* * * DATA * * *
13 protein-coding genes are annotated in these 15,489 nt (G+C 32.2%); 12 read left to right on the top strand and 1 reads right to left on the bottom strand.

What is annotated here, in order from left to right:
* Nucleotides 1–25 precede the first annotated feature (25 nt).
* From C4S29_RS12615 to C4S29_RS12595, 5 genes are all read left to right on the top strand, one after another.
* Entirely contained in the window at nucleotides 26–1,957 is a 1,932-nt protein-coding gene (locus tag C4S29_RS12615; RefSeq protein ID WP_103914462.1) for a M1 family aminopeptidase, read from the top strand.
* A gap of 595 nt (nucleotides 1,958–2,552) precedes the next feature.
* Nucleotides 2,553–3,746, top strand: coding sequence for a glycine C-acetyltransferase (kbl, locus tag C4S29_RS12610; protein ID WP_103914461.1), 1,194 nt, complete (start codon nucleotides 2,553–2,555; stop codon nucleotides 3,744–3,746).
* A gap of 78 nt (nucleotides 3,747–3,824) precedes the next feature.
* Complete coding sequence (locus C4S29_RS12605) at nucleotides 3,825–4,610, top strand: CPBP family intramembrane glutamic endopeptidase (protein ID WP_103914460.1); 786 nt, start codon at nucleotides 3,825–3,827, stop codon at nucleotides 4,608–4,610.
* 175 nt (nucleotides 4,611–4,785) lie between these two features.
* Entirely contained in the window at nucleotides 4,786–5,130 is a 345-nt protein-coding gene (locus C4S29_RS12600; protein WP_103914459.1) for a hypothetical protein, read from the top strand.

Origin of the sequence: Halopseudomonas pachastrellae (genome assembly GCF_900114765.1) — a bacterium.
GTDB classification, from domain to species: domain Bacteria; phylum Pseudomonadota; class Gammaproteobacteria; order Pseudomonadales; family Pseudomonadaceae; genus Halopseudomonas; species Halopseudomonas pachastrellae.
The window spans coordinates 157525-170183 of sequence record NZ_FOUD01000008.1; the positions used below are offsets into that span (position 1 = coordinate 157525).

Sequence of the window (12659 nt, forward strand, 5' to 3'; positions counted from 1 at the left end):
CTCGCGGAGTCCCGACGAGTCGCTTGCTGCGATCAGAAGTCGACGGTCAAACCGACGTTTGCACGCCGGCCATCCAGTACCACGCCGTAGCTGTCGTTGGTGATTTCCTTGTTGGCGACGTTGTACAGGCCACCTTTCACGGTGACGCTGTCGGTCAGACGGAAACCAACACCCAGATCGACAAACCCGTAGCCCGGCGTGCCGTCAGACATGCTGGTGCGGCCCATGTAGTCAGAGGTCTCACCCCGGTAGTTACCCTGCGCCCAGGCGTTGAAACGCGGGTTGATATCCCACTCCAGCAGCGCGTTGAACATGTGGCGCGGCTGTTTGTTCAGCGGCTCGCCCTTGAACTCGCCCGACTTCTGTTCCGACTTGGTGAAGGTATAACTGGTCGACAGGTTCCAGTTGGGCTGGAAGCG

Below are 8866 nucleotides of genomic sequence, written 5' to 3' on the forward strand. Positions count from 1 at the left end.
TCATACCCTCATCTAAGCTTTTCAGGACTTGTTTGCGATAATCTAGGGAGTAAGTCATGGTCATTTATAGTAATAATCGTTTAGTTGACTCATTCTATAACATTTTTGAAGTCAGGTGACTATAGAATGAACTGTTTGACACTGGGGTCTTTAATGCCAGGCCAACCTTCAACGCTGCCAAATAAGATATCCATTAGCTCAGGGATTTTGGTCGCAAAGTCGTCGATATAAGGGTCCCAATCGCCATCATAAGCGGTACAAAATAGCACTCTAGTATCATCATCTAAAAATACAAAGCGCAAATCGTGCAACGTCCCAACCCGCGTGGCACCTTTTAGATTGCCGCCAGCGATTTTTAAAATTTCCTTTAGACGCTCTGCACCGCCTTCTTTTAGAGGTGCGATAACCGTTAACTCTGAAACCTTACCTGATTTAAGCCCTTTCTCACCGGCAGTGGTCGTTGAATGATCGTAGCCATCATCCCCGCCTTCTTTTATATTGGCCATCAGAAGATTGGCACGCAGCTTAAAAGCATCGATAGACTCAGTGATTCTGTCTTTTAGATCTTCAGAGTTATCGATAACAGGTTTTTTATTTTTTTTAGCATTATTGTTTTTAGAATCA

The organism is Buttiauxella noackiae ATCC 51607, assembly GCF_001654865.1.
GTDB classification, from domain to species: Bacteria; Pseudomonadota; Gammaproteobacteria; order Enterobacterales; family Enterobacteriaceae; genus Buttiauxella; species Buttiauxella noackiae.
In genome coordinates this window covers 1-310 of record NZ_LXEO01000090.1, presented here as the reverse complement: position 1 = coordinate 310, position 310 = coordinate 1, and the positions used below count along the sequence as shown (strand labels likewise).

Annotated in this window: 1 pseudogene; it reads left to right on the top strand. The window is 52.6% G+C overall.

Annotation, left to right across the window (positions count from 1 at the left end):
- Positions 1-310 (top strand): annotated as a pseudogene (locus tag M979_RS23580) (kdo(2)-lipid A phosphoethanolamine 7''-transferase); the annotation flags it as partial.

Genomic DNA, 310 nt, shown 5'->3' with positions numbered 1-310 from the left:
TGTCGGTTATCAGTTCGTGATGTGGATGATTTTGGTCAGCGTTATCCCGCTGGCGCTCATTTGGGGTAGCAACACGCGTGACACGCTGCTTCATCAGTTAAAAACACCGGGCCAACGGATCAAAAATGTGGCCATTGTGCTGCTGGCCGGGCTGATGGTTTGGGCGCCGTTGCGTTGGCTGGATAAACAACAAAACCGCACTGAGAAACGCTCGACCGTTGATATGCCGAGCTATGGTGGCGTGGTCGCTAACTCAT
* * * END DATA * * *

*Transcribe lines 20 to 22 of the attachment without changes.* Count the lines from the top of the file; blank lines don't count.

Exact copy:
GTDB classification, from domain to species: Bacteria; Pseudomonadota; Gammaproteobacteria; order Enterobacterales; family Enterobacteriaceae; genus Buttiauxella; species Buttiauxella noackiae.
In genome coordinates this window covers 1-310 of record NZ_LXEO01000090.1, presented here as the reverse complement: position 1 = coordinate 310, position 310 = coordinate 1, and the positions used below count along the sequence as shown (strand labels likewise).

Annotated in this window: 1 pseudogene; it reads left to right on the top strand. The window is 52.6% G+C overall.